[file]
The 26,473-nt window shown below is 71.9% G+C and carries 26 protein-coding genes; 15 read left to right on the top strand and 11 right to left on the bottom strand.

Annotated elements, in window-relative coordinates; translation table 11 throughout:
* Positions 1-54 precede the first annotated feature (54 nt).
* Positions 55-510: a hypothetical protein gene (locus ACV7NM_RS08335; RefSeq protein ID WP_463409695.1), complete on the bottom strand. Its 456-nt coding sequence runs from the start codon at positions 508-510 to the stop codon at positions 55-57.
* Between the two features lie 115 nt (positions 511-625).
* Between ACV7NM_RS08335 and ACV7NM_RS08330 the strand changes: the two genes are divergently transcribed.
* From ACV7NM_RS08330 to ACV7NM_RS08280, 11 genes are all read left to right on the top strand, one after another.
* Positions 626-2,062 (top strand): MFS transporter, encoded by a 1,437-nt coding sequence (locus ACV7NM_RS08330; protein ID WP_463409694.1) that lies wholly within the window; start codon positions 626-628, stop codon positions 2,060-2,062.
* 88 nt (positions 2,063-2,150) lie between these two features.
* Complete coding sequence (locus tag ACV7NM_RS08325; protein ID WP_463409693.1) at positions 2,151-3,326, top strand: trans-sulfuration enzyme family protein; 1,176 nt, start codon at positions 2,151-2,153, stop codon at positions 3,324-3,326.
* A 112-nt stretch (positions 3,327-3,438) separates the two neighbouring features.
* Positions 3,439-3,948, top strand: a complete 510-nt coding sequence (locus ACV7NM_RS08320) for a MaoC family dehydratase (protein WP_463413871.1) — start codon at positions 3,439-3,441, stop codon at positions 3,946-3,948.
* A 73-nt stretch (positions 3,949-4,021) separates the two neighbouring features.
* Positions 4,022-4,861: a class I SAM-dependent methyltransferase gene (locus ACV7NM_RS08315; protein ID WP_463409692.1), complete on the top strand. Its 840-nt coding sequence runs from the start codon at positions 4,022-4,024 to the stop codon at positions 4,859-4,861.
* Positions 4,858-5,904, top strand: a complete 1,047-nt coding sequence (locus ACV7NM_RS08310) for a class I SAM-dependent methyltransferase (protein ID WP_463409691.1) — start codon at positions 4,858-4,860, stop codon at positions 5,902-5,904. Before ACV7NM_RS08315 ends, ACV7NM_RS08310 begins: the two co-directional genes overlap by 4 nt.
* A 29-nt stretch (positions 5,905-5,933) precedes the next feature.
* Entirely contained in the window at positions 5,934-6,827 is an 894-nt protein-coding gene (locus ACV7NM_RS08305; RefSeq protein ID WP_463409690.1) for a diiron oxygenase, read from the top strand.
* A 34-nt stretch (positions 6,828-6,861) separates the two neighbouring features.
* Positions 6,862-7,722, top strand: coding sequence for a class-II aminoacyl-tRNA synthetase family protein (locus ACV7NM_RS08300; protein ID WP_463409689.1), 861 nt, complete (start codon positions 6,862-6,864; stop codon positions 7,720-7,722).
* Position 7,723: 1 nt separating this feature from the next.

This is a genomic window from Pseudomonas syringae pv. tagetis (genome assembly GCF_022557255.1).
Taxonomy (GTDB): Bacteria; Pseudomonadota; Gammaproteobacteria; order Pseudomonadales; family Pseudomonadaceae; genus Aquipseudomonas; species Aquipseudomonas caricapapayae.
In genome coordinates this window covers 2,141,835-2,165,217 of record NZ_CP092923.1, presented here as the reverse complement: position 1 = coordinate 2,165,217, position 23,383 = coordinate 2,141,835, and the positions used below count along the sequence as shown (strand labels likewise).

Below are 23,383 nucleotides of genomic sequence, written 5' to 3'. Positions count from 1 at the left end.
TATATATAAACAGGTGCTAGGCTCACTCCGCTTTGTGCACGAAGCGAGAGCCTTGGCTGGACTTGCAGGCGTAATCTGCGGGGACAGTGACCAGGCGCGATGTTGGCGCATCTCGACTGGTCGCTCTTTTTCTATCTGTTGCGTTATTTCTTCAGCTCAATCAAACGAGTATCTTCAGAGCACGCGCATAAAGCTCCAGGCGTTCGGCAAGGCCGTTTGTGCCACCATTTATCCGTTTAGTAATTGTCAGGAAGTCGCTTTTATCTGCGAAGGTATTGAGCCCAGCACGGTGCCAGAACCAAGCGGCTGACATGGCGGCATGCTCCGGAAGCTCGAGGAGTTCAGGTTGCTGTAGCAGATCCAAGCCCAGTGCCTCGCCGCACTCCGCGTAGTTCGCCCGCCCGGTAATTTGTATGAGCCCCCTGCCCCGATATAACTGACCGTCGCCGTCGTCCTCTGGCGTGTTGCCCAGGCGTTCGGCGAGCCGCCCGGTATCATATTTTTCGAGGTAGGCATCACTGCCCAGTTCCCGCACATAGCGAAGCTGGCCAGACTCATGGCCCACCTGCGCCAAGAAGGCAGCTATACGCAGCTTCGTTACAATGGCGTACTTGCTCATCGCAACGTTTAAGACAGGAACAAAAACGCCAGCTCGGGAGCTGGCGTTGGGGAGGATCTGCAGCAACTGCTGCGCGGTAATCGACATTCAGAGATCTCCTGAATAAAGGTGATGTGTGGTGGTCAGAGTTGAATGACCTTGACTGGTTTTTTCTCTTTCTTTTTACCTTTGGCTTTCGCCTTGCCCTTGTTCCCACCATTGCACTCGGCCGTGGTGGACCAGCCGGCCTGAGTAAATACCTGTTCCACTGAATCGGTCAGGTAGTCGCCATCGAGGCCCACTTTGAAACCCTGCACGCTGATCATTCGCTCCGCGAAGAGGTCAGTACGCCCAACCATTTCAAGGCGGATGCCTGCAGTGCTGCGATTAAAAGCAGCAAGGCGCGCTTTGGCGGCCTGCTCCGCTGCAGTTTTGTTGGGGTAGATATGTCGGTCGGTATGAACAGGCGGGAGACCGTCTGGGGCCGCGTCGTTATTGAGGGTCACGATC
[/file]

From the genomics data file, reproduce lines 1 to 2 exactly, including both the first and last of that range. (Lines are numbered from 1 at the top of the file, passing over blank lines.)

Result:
The 26,473-nt window shown below is 71.9% G+C and carries 26 protein-coding genes; 15 read left to right on the top strand and 11 right to left on the bottom strand.

Annotated elements, in window-relative coordinates; translation table 11 throughout: